My mother, Kathy Bruce, was found deceased in her apartment on Friday March 1st, 2019.
She was an amazing human. I know you’re supposed to say that but I’m not just saying that.
She flipped houses before it was cool. Spending her days taking down walls, putting them back up, and painting them. She taught herself to pour ceramics using a kiln she kept in her home. She was the manager and owner of a house turned apartments. She read tarot for the Psychic Friends Network. She was a teacher and community leader for some practicing Wicca in the Denver area. Mostly all at the same time, a true queen of the side hustle.
She counseled battered women in the greater Denver metropolitan area. She administered multiple online communities, some of which she created herself. A hardcore naturalist and observer of the world, fascinated and giddy by things she had not seen or done before, even late in life.
What struck me most about mom though was, as she got older, she took on more and more the look and feel of Janis Joplin captured in old news reels and interviews, complete with a cackling laugh that turned the soul.
Her big-brim hats flopping up and down revealing her big-rim, rose-colored glasses. Her brightly colored clothes draped over her like a series of cloaks waving around as if she were underwater at times. She dyed her hair bright red but subtle enough so she didn’t look like a clown.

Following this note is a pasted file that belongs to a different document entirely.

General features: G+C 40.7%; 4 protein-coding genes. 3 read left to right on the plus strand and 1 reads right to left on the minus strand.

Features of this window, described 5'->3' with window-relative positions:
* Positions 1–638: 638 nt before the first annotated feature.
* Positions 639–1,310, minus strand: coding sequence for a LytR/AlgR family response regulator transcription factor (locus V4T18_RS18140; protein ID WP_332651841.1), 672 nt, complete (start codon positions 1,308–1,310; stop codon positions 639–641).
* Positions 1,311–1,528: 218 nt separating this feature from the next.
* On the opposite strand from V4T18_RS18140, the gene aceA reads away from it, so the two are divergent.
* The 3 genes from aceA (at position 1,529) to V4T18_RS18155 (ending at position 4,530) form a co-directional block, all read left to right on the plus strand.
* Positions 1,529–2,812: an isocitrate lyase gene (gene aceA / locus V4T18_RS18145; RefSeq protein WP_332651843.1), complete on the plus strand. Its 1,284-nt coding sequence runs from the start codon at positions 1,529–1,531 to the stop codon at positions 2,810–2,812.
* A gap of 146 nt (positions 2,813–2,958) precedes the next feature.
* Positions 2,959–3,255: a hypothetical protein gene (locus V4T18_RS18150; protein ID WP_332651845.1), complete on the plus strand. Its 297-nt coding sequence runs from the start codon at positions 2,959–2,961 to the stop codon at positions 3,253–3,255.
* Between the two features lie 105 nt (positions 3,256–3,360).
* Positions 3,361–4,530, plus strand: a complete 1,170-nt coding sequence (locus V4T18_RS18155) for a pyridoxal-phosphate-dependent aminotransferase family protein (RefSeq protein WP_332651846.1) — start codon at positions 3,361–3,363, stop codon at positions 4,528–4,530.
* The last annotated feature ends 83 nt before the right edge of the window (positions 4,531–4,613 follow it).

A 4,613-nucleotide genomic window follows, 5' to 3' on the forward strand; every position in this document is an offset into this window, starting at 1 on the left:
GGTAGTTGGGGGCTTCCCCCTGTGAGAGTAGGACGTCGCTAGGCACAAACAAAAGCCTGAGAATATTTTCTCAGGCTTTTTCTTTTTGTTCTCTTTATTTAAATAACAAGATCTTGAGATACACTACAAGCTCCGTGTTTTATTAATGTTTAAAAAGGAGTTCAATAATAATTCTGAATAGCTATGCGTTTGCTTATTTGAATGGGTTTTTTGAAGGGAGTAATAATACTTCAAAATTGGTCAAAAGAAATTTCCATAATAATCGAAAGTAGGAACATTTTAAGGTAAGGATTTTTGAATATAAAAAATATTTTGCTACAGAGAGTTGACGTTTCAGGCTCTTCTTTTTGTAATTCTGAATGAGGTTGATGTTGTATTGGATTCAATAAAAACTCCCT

She was always playing with something. Learning something. Reading something. Experimenting with something. Food was probably my favorite as a kid. Dissecting and learning about squids, before cooking and eating them, for example.
She had her moments and days, like we all do. For me, however, I will always remember being related to Janis Joplin’s doppelgänger.
Many will sing the blues at the loss and mom will be here, in spirit, pullin’ her harpoon from her dirty red bandana, playin’ soft. Joplin’s album Pearl was released after her death and was the first to hit the Billboard charts, at number one, for nine weeks, and went quadruple platinum. I don’t know if a bang like that is prepared for mom or if she would have preferred to only live on in the hearts and minds of those she impacted.
I do know, I am forever changed for having known, experienced, and interacted with her.
I also know I’m not alone. Thank you, mom.
At this point, I’m reminded of the final recording of Janis’s life, which is also on Pearl. It’s an a cappella piece entitled Mercedes Benz. Janis closes it with a smile you can hear, filling the room with a quick, cackling laugh preceded simply with a jovial, “That’s it.”